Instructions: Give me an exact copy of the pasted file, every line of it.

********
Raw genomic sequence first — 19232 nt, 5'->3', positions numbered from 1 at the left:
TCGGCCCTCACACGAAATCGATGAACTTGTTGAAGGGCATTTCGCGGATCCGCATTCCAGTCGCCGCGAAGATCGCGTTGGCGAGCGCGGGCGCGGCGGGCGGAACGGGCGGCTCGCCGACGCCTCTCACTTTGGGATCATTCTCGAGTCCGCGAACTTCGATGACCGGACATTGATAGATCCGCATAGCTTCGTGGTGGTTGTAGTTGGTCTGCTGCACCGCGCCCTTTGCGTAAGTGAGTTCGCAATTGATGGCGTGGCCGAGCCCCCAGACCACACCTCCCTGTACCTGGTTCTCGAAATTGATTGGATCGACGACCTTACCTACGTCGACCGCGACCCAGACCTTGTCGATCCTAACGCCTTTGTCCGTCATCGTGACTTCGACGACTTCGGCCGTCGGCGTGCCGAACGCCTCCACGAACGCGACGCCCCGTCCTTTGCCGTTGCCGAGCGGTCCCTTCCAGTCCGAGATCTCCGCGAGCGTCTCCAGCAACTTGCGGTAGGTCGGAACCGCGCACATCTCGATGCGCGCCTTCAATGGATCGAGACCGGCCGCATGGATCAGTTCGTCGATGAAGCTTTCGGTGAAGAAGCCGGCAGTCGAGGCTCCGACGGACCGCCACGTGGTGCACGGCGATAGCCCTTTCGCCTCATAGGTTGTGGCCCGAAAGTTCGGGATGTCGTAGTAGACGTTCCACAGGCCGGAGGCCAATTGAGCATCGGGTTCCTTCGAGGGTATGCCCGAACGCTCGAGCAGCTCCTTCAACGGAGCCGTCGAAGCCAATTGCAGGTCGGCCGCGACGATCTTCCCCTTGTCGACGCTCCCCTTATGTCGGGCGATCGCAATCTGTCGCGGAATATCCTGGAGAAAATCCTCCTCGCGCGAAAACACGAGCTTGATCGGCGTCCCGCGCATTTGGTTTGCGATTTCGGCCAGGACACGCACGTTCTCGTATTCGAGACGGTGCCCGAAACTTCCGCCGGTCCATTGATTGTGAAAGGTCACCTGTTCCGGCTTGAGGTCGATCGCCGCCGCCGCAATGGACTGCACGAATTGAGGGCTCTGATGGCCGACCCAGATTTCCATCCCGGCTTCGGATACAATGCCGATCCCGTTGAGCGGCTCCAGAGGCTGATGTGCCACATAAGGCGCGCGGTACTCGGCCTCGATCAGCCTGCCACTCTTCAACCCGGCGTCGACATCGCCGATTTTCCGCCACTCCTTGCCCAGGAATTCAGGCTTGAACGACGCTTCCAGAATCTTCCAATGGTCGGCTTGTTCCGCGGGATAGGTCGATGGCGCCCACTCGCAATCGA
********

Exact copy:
Raw genomic sequence first — 19232 nt, 5'->3', positions numbered from 1 at the left:
TCGGCCCTCACACGAAATCGATGAACTTGTTGAAGGGCATTTCGCGGATCCGCATTCCAGTCGCCGCGAAGATCGCGTTGGCGAGCGCGGGCGCGGCGGGCGGAACGGGCGGCTCGCCGACGCCTCTCACTTTGGGATCATTCTCGAGTCCGCGAACTTCGATGACCGGACATTGATAGATCCGCATAGCTTCGTGGTGGTTGTAGTTGGTCTGCTGCACCGCGCCCTTTGCGTAAGTGAGTTCGCAATTGATGGCGTGGCCGAGCCCCCAGACCACACCTCCCTGTACCTGGTTCTCGAAATTGATTGGATCGACGACCTTACCTACGTCGACCGCGACCCAGACCTTGTCGATCCTAACGCCTTTGTCCGTCATCGTGACTTCGACGACTTCGGCCGTCGGCGTGCCGAACGCCTCCACGAACGCGACGCCCCGTCCTTTGCCGTTGCCGAGCGGTCCCTTCCAGTCCGAGATCTCCGCGAGCGTCTCCAGCAACTTGCGGTAGGTCGGAACCGCGCACATCTCGATGCGCGCCTTCAATGGATCGAGACCGGCCGCATGGATCAGTTCGTCGATGAAGCTTTCGGTGAAGAAGCCGGCAGTCGAGGCTCCGACGGACCGCCACGTGGTGCACGGCGATAGCCCTTTCGCCTCATAGGTTGTGGCCCGAAAGTTCGGGATGTCGTAGTAGACGTTCCACAGGCCGGAGGCCAATTGAGCATCGGGTTCCTTCGAGGGTATGCCCGAACGCTCGAGCAGCTCCTTCAACGGAGCCGTCGAAGCCAATTGCAGGTCGGCCGCGACGATCTTCCCCTTGTCGACGCTCCCCTTATGTCGGGCGATCGCAATCTGTCGCGGAATATCCTGGAGAAAATCCTCCTCGCGCGAAAACACGAGCTTGATCGGCGTCCCGCGCATTTGGTTTGCGATTTCGGCCAGGACACGCACGTTCTCGTATTCGAGACGGTGCCCGAAACTTCCGCCGGTCCATTGATTGTGAAAGGTCACCTGTTCCGGCTTGAGGTCGATCGCCGCCGCCGCAATGGACTGCACGAATTGAGGGCTCTGATGGCCGACCCAGATTTCCATCCCGGCTTCGGATACAATGCCGATCCCGTTGAGCGGCTCCAGAGGCTGATGTGCCACATAAGGCGCGCGGTACTCGGCCTCGATCAGCCTGCCACTCTTCAACCCGGCGTCGACATCGCCGATTTTCCGCCACTCCTTGCCCAGGAATTCAGGCTTGAACGACGCTTCCAGAATCTTCCAATGGTCGGCTTGTTCCGCGGGATAGGTCGATGGCGCCCACTCGCAATCGA